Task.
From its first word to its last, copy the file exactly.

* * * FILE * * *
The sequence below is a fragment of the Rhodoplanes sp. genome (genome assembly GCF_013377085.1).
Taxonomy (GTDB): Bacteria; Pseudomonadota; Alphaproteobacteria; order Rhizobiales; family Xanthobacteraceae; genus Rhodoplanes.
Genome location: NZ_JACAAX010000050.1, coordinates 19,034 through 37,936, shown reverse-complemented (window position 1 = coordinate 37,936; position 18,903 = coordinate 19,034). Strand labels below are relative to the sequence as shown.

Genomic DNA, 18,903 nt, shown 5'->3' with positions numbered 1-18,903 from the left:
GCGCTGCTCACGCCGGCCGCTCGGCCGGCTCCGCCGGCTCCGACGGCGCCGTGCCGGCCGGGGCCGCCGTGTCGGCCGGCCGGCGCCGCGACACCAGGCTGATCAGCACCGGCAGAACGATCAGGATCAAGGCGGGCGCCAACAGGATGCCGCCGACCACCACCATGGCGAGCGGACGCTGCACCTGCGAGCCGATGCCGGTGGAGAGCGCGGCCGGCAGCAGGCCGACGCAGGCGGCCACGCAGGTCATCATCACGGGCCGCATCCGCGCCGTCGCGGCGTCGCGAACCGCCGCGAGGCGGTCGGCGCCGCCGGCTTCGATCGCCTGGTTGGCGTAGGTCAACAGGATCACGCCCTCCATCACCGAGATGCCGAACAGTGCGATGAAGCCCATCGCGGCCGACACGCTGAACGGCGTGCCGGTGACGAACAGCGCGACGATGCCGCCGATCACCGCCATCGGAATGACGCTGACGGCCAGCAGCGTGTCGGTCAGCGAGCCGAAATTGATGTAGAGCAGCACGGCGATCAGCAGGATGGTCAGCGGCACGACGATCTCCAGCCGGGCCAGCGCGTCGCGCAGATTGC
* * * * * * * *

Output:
The sequence below is a fragment of the Rhodoplanes sp. genome (genome assembly GCF_013377085.1).
Taxonomy (GTDB): Bacteria; Pseudomonadota; Alphaproteobacteria; order Rhizobiales; family Xanthobacteraceae; genus Rhodoplanes.
Genome location: NZ_JACAAX010000050.1, coordinates 19,034 through 37,936, shown reverse-complemented (window position 1 = coordinate 37,936; position 18,903 = coordinate 19,034). Strand labels below are relative to the sequence as shown.

Genomic DNA, 18,903 nt, shown 5'->3' with positions numbered 1-18,903 from the left:
GCGCTGCTCACGCCGGCCGCTCGGCCGGCTCCGCCGGCTCCGACGGCGCCGTGCCGGCCGGGGCCGCCGTGTCGGCCGGCCGGCGCCGCGACACCAGGCTGATCAGCACCGGCAGAACGATCAGGATCAAGGCGGGCGCCAACAGGATGCCGCCGACCACCACCATGGCGAGCGGACGCTGCACCTGCGAGCCGATGCCGGTGGAGAGCGCGGCCGGCAGCAGGCCGACGCAGGCGGCCACGCAGGTCATCATCACGGGCCGCATCCGCGCCGTCGCGGCGTCGCGAACCGCCGCGAGGCGGTCGGCGCCGCCGGCTTCGATCGCCTGGTTGGCGTAGGTCAACAGGATCACGCCCTCCATCACCGAGATGCCGAACAGTGCGATGAAGCCCATCGCGGCCGACACGCTGAACGGCGTGCCGGTGACGAACAGCGCGACGATGCCGCCGATCACCGCCATCGGAATGACGCTGACGGCCAGCAGCGTGTCGGTCAGCGAGCCGAAATTGATGTAGAGCAGCACGGCGATCAGCAGGATGGTCAGCGGCACGACGATCTCCAGCCGGGCCAGCGCGTCGCGCAGATTGC